Parking facility: includes indoor or outdoor garages and other structures, as well as parking lots and other areas, where employees may park on or near the business premises or near a location an employee may commute from. Aggregation of multiple parking facilities in a single geographic location is permitted, however multiple parking facilities in separate geographic locations may not be aggregated.
Parking expenses: include, but are not limited to, repairs, maintenance, utility costs, insurance, property taxes, interest, snow and ice removal, leaf removal, trash removal, cleaning, landscape costs, parking lot attendant expenses, security, and rent or lease payments for the portion applicable to a parking facility (which should be allocated if not broken out separately). *Note, an allowance for depreciation of a parking structure is not considered a parking expense. Expenses paid for items not located on or in the parking facility, such as landscaping and lighting are also not included.
Consider Whether You Qualify for an Exclusion
The IRS provided the following exclusions:
- Amount of the QTF included as compensation/wages to the employee will not be treated as taxable UBI to the organization.
- If the primary use of parking spots (not designated for employee use) is to provide parking for the general public, the portion of parking expenses allocable to the public area is not subject to unrelated business income.
- The general public includes, but is not limited to, customers, client, visitors, individuals delivering goods or services to the organization, patients of a health care facility, students of an educational institution, and congregants of a religious organization. *Note, the general public does not include employees or independent contractors or the organization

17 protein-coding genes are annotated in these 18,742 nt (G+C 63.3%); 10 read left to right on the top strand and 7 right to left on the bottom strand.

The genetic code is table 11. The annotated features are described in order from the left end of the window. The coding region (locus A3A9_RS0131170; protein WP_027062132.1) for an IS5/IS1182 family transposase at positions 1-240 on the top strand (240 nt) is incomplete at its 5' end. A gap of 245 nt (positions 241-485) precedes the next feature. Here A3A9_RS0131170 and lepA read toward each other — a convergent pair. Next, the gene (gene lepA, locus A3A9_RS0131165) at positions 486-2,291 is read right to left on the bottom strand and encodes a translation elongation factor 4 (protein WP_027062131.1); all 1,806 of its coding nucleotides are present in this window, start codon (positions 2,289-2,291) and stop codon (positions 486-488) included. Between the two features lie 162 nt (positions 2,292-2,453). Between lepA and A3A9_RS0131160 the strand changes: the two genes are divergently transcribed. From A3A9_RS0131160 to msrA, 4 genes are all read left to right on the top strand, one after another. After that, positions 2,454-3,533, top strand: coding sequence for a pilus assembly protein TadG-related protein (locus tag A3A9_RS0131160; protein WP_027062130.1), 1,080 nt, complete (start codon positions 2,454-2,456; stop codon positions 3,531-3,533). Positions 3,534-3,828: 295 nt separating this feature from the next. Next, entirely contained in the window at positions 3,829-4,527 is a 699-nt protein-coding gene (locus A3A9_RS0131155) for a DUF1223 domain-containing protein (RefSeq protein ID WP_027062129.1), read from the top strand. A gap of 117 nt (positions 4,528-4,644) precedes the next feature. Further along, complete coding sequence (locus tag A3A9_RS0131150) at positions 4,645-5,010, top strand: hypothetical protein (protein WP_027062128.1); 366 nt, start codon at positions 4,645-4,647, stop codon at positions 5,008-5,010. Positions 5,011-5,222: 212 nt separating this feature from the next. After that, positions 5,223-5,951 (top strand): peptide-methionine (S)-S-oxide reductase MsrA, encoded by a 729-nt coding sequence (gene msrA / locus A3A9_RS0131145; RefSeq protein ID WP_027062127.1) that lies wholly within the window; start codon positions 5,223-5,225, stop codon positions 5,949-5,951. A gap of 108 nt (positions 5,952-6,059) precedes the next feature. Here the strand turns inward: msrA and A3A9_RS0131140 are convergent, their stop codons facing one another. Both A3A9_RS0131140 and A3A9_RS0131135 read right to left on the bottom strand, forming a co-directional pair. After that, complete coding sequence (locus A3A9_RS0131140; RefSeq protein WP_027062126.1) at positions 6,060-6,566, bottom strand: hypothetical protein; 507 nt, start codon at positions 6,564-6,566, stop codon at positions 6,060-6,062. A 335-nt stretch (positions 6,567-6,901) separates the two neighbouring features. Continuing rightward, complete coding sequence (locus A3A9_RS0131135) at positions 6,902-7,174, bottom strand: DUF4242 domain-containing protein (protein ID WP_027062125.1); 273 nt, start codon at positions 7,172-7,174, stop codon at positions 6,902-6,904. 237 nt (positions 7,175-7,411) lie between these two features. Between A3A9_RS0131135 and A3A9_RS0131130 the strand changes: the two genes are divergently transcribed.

- Reserved Employee Spots, Employee Parking Only – organizations have until March 31, 2019, to change their parking arrangements (change signage, access, etc.) to decrease or eliminate their reserved employee spots and treat the implemented changes as retroactive to January 1, 2018. This allows organizations to minimize UBTI due or avoid the requirement to file a 990-T completely.
This article is a brief overview of the recently published interim guidance.
Ashley Rehn, CPA
Ashley Rehn is a director and the tax-exempt service area leader. She provides tax compliance and consulting services for a variety of exempt organizations including charities, foundations, charter schools, member organizations, business leagues, civic organizations, and social clubs. Ashley assists clients with tax planning, form 990 series preparation, and research. Specific areas of expertise include unrelated business income, private foundation compliance and excise tax reporting, entity structuring (including multiple entities and joint ventures), monitoring and analysis of public charity status, and board education. Ashley is a holder of the Not-For-Profit Certificate I issued by the AICPA. The Not-for-Profit Certificate I offers a comprehensive, foundational overview of a non-profit’s unique financial needs. Certificate holders learn to recognize applicable GAAP reporting standards, identify state and federal filing requirements, understand best practices in board governance, risk assessment, and internal controls, and are able to outline the planning steps of a successful audit engagement. She has provided public accounting services at Redpath and Company since 2007.